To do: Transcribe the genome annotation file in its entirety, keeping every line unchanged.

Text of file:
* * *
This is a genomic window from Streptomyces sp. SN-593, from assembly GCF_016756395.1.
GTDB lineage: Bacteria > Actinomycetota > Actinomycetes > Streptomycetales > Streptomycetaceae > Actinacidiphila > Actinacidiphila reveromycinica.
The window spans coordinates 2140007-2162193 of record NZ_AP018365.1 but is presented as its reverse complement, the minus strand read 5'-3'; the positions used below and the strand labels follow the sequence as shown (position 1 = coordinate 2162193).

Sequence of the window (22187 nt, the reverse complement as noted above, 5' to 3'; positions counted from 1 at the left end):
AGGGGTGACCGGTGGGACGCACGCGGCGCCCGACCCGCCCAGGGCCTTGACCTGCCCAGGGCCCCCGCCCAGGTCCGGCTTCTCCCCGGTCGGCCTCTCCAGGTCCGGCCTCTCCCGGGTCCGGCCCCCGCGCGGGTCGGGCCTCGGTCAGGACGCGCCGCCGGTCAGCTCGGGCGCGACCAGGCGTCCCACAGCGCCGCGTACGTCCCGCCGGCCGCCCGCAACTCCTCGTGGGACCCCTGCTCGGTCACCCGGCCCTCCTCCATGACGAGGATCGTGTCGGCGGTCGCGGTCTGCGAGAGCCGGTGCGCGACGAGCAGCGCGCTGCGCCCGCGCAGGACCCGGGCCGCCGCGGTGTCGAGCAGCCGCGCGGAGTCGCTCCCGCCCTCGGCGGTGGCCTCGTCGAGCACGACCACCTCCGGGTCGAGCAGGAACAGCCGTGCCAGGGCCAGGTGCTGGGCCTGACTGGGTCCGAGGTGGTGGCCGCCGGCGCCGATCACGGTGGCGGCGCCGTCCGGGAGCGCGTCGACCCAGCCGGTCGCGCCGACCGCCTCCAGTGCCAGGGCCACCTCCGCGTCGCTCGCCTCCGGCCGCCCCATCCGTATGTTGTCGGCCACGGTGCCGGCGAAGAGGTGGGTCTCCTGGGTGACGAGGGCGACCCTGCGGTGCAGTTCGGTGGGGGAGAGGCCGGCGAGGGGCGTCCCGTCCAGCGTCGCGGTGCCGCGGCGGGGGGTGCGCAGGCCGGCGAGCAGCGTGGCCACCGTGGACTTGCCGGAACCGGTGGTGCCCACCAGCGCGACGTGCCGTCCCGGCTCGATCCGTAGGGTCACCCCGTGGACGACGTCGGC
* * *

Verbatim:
This is a genomic window from Streptomyces sp. SN-593, from assembly GCF_016756395.1.
GTDB lineage: Bacteria > Actinomycetota > Actinomycetes > Streptomycetales > Streptomycetaceae > Actinacidiphila > Actinacidiphila reveromycinica.
The window spans coordinates 2140007-2162193 of record NZ_AP018365.1 but is presented as its reverse complement, the minus strand read 5'-3'; the positions used below and the strand labels follow the sequence as shown (position 1 = coordinate 2162193).

Sequence of the window (22187 nt, the reverse complement as noted above, 5' to 3'; positions counted from 1 at the left end):
AGGGGTGACCGGTGGGACGCACGCGGCGCCCGACCCGCCCAGGGCCTTGACCTGCCCAGGGCCCCCGCCCAGGTCCGGCTTCTCCCCGGTCGGCCTCTCCAGGTCCGGCCTCTCCCGGGTCCGGCCCCCGCGCGGGTCGGGCCTCGGTCAGGACGCGCCGCCGGTCAGCTCGGGCGCGACCAGGCGTCCCACAGCGCCGCGTACGTCCCGCCGGCCGCCCGCAACTCCTCGTGGGACCCCTGCTCGGTCACCCGGCCCTCCTCCATGACGAGGATCGTGTCGGCGGTCGCGGTCTGCGAGAGCCGGTGCGCGACGAGCAGCGCGCTGCGCCCGCGCAGGACCCGGGCCGCCGCGGTGTCGAGCAGCCGCGCGGAGTCGCTCCCGCCCTCGGCGGTGGCCTCGTCGAGCACGACCACCTCCGGGTCGAGCAGGAACAGCCGTGCCAGGGCCAGGTGCTGGGCCTGACTGGGTCCGAGGTGGTGGCCGCCGGCGCCGATCACGGTGGCGGCGCCGTCCGGGAGCGCGTCGACCCAGCCGGTCGCGCCGACCGCCTCCAGTGCCAGGGCCACCTCCGCGTCGCTCGCCTCCGGCCGCCCCATCCGTATGTTGTCGGCCACGGTGCCGGCGAAGAGGTGGGTCTCCTGGGTGACGAGGGCGACCCTGCGGTGCAGTTCGGTGGGGGAGAGGCCGGCGAGGGGCGTCCCGTCCAGCGTCGCGGTGCCGCGGCGGGGGGTGCGCAGGCCGGCGAGCAGCGTGGCCACCGTGGACTTGCCGGAACCGGTGGTGCCCACCAGCGCGACGTGCCGTCCCGGCTCGATCCGTAGGGTCACCCCGTGGACGACGTCGGC